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Navigating the Cyberblitz: Risk Management with Cyber Liability Insurance

Everywhere we turn today, we are blitzed with the word “cyber” as a prefix to describe a multitude of hazardous computer or internet issues, such as cybercrime, cyberattack, cyberhacking, and cyberliability. The cyberlist goes on and on and continues to evolve. As business connectivity and globalization increases, business risk due to internet security issues also increases. There is a new “old” saying that “there are only two kinds of companies: those that have been data breached and those that just don’t know that they have been data breached.” As revealed in the 2014 Cost of Data Breach Study: Global Analysis, the average cost to a company for a data breach was $3.5 million, up 15% from 2013. The costs increase exponentially if statutory notice requirements are triggered due to a breach involving private personally-identifiable information (PII) that are subject to heightened protection and reporting requirements. For many companies, the level of cost due to a cyberbreach may force the company into bankruptcy or, at least, dire financial straits.

How can a business manage the risks to its own data, PII and other sensitive information that it receives from others and stores? There are several components to a proper and sufficient business cybersecurity plan. One of the most important components of a proper cybersecurity plan is the procurement of cyber liability insurance coverage for your company.

The components of a strategic, complete cybersecurity plan are developing in many sectors. On February 12, 2013, President Barack Obama issued Executive Order 13636 that mandated the improvement of critical infrastructure cybersecurity due to repeated cyber intrusions into critical infrastructure to promote national security. As required by such Executive Order, the National Institute of Standards and Technology issued its Framework for Improving Critical Infrastructure Cybersecurity on February 12, 2014. Although the Framework is directed to infrastructure companies, many consultants believe that it will evolve into broader regulatory requirements and will be used to determine various government incentives. The Framework includes a “Framework Core” which is a set of cybersecurity activities, desired outcomes, and applicable references that are common across various business sectors, and identifies five concurrent and continuous functions: Identify, Protect, Detect, Respond, Recover. Cyberliability insurance enables a company to quickly respond to, and recover from, a cyberbreach event, and could be key to getting back to business post-breach.

A company has several options when considering cyberliability insurance, which is a term used to generally describe a broad range of information security types of coverage. Some of the specific types of cyberliability coverage to consider are:

  1. Data Loss and System Damage: While your property damage coverage may cover damage to the physical computer itself, it likely will not cover the intangible data stored in the computer.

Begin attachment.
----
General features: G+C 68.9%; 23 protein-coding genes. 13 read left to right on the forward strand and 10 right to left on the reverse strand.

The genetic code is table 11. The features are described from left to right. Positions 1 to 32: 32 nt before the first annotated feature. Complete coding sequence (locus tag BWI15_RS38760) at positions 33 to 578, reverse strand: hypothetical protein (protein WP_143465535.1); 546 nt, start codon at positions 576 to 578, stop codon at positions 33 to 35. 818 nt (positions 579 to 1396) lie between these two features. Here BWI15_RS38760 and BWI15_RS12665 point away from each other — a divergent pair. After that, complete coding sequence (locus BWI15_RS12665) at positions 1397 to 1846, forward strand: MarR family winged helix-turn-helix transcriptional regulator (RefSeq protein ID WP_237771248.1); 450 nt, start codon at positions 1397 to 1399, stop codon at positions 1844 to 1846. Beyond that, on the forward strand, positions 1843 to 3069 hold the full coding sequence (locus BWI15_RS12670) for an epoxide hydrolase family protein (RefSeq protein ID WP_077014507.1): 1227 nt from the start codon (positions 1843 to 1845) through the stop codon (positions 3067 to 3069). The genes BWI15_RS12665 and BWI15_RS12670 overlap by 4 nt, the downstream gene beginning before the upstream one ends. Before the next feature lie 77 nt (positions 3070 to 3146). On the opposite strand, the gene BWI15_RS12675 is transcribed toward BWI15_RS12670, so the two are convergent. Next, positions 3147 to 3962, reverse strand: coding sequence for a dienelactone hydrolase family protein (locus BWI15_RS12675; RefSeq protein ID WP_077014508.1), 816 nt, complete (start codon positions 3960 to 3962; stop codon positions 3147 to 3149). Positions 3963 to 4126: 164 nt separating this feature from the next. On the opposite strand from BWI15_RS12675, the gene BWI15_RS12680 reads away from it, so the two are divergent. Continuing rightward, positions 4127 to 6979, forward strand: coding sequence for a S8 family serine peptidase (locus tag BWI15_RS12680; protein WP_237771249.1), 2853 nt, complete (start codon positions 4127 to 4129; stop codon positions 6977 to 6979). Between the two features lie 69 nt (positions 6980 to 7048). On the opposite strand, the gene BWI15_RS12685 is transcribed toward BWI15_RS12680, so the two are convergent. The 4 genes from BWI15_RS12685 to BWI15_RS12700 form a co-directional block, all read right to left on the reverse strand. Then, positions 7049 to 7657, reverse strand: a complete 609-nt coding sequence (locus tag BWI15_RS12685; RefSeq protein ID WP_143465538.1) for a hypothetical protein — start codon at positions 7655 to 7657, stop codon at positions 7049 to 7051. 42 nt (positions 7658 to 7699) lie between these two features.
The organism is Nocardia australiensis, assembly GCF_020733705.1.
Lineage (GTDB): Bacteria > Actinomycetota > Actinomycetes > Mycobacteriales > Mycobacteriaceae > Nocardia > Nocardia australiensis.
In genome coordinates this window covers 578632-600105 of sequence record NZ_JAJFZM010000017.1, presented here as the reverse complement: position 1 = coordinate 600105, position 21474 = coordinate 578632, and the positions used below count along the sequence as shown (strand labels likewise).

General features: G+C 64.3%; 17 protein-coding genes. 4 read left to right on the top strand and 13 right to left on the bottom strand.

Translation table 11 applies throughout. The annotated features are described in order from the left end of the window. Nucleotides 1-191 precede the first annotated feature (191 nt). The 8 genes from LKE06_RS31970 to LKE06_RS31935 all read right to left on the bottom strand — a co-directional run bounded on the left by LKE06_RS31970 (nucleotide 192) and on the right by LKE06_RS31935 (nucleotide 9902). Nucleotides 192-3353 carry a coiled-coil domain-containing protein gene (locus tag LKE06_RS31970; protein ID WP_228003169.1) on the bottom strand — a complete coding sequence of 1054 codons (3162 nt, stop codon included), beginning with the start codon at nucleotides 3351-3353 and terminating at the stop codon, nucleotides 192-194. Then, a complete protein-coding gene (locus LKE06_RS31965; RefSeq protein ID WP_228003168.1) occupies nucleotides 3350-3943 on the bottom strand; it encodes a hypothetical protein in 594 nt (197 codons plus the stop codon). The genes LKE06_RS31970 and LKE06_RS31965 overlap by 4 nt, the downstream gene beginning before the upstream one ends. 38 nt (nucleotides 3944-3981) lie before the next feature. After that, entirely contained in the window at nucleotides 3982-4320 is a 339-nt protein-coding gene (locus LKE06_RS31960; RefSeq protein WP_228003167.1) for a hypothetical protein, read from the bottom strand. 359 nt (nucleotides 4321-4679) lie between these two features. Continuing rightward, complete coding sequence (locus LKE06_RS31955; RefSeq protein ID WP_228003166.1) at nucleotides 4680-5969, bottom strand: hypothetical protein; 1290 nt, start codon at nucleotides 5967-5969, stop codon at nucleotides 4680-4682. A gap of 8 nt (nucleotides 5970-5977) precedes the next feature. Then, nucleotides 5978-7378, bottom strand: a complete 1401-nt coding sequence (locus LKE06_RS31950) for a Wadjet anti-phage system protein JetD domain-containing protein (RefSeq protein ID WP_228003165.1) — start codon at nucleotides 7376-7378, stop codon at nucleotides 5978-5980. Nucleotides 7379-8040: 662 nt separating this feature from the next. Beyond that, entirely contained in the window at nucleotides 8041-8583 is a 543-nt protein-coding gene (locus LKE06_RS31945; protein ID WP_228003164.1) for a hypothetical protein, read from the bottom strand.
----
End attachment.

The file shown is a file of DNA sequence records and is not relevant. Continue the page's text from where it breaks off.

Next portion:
2. Business Interruption: This coverage addresses the loss of revenue after a cyberattack from downtime, denial of service, presence of a virus that causes a long-term or temporary shutdown.
  3. Notification and Credit Monitoring Expense: Almost every state has notification requirements that are triggered after a breach has occurred. These notification requirements arise when a breach involves certain types of access, disclosure or acquisition of private information. In addition to notification, ongoing credit monitoring may also be required. For example, Michigan’s Identity Theft Protection Act, MCL 445.61, et seq., states that a company that maintains a database that includes information that the company does not own or license must provide notice of a security breach to the owner or licensor of the information without unreasonable delay. MCL 445.72.
  4. Public Relations and Crisis Management: Most companies who were surveyed for the 2014 Cost of Data Breach Study indicated that the most significant damage that was immediately suffered was extensive damage to the companies’ reputations. Repair to customer confidence and public image can be very expensive.
  5. Content Liability: This coverage addresses the content of your company’s website or other internet presence such as a blog, including any claims for copyright infringement, defamation claims, or similar exposures.
  6. Regulatory Coverage: In this era of government investigations, it is possible that your company may be subjected to a compliance audit. Many policies exclude coverage for the expenses relating to such audits. However, depending upon your company’s regulatory environment, you may want to check with your insurance agent about this coverage.
Determining the nature of coverage needed can be a tricky endeavor and a company should enlist the expertise of its insurance agent when assessing the types of coverage that the company should obtain. Cyberliability insurance is an important part of any cyberliability program.
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